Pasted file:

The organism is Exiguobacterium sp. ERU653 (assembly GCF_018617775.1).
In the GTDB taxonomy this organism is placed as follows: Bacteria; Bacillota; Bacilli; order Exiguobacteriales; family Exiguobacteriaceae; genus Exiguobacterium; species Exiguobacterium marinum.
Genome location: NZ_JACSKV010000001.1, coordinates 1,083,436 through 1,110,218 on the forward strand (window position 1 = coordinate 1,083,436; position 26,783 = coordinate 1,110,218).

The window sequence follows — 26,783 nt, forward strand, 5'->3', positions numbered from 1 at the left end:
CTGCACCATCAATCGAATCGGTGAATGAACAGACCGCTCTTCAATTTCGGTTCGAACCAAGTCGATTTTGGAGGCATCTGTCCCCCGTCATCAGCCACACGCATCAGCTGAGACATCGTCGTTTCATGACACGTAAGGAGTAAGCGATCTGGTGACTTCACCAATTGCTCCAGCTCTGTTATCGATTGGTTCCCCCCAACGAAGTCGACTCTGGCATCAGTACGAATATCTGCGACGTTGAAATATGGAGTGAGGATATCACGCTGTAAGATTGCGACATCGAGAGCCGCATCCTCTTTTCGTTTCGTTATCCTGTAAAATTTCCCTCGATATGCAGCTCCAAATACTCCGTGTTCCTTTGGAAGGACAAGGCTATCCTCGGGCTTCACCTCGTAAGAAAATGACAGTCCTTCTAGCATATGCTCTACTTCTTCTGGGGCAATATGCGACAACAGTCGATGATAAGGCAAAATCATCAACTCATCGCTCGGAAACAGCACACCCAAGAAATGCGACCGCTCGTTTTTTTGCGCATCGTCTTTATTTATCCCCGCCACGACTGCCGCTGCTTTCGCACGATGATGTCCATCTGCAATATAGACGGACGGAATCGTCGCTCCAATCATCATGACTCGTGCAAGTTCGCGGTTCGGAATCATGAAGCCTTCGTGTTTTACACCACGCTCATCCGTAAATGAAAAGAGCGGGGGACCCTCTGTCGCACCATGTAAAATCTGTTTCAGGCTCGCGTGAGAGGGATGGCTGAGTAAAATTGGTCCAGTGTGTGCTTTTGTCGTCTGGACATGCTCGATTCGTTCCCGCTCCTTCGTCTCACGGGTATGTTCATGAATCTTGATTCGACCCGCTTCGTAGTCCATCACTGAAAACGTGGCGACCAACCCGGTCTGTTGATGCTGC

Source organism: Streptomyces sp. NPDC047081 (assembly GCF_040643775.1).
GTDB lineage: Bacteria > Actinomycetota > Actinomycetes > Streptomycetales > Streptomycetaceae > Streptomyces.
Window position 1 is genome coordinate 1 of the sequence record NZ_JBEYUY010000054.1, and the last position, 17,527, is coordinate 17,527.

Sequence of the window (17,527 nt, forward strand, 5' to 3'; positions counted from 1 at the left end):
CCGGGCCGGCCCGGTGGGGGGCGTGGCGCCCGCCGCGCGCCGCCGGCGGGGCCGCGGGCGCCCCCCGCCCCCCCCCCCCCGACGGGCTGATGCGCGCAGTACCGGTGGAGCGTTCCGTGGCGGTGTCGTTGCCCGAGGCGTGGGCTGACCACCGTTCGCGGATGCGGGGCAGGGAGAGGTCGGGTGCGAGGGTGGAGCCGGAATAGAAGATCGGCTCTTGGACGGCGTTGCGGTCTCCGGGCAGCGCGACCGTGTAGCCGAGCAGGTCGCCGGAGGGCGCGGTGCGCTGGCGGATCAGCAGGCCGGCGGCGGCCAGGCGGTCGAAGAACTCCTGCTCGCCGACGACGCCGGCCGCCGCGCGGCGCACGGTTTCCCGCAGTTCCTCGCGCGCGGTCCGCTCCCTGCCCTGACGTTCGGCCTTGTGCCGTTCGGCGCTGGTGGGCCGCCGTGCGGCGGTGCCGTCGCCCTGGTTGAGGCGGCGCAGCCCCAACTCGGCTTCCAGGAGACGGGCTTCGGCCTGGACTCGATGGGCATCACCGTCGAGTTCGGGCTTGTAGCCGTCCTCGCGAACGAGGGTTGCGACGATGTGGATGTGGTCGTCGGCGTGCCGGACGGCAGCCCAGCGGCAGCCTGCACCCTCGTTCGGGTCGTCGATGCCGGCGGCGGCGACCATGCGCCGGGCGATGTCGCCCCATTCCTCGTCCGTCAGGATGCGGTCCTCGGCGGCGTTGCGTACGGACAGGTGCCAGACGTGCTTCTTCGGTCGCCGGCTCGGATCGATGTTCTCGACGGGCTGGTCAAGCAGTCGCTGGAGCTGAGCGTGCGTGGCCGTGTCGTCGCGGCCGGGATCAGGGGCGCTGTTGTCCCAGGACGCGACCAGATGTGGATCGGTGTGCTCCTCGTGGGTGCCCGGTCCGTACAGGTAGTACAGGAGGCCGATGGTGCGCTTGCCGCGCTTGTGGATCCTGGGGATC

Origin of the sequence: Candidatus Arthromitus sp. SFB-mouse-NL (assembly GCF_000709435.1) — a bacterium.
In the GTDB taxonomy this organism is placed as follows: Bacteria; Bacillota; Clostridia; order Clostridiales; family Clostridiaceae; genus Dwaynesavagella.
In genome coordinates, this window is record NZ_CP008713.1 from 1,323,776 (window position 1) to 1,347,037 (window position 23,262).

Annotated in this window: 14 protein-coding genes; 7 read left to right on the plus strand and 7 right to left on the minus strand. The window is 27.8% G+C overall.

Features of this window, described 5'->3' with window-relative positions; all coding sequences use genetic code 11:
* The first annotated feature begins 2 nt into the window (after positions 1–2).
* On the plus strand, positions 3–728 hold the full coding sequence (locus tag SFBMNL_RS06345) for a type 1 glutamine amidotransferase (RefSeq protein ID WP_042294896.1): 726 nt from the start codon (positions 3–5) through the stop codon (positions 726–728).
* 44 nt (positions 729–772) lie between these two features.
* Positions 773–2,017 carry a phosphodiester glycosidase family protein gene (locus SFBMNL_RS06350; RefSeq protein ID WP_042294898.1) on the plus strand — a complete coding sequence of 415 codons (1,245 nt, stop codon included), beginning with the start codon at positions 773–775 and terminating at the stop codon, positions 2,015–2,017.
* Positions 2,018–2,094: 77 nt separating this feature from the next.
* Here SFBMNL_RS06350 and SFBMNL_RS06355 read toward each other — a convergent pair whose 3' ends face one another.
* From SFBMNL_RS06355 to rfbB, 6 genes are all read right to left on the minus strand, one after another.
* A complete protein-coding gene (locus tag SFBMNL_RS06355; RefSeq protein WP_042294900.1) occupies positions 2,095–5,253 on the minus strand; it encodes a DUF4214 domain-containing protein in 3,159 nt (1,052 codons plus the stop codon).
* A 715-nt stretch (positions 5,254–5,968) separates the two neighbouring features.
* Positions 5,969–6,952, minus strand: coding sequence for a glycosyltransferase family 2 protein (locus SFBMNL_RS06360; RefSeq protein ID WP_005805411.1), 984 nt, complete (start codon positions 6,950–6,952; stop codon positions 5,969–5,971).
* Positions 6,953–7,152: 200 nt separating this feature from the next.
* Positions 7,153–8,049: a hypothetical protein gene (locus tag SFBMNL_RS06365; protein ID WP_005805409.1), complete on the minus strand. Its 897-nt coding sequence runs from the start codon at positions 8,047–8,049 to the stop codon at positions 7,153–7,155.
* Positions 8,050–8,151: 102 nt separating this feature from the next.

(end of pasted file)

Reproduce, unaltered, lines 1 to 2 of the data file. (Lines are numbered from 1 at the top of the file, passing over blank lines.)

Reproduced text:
The organism is Exiguobacterium sp. ERU653 (assembly GCF_018617775.1).
In the GTDB taxonomy this organism is placed as follows: Bacteria; Bacillota; Bacilli; order Exiguobacteriales; family Exiguobacteriaceae; genus Exiguobacterium; species Exiguobacterium marinum.